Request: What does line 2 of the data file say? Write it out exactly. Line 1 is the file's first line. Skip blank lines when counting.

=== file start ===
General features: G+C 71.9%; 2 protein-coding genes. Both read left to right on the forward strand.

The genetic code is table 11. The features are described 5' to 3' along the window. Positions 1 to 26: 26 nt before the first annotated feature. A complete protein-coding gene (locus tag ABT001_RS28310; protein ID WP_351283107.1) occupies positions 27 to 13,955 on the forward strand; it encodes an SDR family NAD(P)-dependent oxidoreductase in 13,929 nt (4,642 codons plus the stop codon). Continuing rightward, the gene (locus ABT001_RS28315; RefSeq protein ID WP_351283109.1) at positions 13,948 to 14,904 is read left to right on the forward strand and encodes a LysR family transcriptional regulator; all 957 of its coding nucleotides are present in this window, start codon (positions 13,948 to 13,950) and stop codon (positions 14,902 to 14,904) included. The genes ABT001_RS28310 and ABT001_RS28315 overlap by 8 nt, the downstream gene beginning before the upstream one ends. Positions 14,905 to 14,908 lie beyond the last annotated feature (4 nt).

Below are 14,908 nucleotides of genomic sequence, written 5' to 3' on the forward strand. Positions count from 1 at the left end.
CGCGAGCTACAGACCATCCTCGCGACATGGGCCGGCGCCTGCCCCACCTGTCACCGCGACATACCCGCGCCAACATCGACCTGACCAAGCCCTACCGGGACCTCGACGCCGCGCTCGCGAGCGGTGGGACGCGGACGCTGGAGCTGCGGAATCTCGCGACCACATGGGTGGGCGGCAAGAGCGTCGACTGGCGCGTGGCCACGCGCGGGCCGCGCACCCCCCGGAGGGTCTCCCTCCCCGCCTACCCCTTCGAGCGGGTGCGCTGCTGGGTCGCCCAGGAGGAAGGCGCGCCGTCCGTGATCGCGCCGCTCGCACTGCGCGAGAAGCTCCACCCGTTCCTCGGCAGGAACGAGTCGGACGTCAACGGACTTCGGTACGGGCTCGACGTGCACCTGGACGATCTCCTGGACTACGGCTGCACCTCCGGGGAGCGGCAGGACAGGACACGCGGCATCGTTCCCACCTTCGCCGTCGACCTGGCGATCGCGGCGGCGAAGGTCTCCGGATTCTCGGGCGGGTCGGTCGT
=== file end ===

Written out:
The genetic code is table 11. The features are described 5' to 3' along the window. Positions 1 to 26: 26 nt before the first annotated feature. A complete protein-coding gene (locus tag ABT001_RS28310; protein ID WP_351283107.1) occupies positions 27 to 13,955 on the forward strand; it encodes an SDR family NAD(P)-dependent oxidoreductase in 13,929 nt (4,642 codons plus the stop codon). Continuing rightward, the gene (locus ABT001_RS28315; RefSeq protein ID WP_351283109.1) at positions 13,948 to 14,904 is read left to right on the forward strand and encodes a LysR family transcriptional regulator; all 957 of its coding nucleotides are present in this window, start codon (positions 13,948 to 13,950) and stop codon (positions 14,902 to 14,904) included. The genes ABT001_RS28310 and ABT001_RS28315 overlap by 8 nt, the downstream gene beginning before the upstream one ends. Positions 14,905 to 14,908 lie beyond the last annotated feature (4 nt).